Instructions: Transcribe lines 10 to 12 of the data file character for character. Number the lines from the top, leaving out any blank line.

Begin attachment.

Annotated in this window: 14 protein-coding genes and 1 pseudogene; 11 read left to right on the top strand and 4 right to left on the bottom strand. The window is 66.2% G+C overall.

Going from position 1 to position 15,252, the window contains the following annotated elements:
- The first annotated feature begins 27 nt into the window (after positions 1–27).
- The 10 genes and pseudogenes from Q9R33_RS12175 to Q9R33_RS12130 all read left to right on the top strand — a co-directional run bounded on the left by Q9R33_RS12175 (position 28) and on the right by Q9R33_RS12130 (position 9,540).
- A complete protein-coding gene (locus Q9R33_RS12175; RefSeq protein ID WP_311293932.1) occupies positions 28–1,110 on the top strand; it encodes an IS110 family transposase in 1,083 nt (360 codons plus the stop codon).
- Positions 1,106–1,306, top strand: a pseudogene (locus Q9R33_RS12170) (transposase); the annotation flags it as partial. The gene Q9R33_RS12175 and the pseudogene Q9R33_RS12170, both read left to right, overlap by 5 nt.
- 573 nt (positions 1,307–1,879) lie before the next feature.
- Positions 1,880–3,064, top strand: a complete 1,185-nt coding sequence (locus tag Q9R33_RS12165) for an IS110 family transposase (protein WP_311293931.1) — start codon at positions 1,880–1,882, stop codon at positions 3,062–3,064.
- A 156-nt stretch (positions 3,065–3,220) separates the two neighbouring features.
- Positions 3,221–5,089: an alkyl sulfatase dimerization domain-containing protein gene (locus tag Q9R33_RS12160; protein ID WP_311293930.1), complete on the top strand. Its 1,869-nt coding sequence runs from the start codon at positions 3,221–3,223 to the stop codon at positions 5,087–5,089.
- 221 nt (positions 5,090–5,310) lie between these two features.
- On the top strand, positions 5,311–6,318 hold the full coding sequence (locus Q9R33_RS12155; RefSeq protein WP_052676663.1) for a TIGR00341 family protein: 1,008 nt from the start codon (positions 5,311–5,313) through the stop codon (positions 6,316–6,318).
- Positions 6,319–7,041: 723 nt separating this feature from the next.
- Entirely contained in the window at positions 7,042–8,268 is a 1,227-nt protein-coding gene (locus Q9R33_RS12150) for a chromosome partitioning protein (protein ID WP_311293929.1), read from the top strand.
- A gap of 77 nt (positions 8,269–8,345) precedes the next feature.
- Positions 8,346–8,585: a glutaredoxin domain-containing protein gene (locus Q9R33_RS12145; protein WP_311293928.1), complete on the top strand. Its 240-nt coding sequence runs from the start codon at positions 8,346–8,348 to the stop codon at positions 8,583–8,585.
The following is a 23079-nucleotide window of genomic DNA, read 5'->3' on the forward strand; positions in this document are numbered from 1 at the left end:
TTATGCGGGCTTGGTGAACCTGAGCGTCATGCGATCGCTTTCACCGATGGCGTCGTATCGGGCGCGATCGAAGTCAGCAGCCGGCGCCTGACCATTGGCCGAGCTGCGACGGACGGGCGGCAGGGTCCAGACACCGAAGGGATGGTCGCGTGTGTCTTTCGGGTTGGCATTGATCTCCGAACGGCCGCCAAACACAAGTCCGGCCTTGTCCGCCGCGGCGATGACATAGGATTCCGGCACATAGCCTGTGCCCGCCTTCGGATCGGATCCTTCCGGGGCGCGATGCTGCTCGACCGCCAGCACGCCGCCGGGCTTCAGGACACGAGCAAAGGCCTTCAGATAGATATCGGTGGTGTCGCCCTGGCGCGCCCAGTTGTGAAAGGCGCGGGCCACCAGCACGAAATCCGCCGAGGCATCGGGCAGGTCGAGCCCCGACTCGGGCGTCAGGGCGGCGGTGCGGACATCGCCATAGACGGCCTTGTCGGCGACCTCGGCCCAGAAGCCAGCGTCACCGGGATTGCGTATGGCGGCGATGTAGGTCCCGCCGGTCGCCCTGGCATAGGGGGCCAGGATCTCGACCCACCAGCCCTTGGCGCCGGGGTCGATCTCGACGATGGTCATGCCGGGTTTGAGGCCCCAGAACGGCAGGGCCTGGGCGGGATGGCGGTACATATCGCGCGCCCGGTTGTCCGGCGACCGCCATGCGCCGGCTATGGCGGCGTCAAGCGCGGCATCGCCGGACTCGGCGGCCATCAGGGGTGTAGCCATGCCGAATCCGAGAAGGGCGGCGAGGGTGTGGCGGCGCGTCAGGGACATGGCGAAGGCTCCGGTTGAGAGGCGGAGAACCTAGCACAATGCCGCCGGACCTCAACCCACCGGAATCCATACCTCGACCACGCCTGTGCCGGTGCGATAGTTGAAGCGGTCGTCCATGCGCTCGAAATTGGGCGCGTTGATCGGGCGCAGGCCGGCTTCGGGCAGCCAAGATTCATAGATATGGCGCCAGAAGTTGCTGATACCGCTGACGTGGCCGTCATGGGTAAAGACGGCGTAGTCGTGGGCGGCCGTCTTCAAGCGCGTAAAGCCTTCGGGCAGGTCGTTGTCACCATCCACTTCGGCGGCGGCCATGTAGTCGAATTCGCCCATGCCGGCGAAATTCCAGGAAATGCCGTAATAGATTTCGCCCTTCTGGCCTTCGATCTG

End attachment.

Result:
- Positions 3,221–5,089: an alkyl sulfatase dimerization domain-containing protein gene (locus tag Q9R33_RS12160; protein ID WP_311293930.1), complete on the top strand. Its 1,869-nt coding sequence runs from the start codon at positions 3,221–3,223 to the stop codon at positions 5,087–5,089.
- 221 nt (positions 5,090–5,310) lie between these two features.
- On the top strand, positions 5,311–6,318 hold the full coding sequence (locus Q9R33_RS12155; RefSeq protein WP_052676663.1) for a TIGR00341 family protein: 1,008 nt from the start codon (positions 5,311–5,313) through the stop codon (positions 6,316–6,318).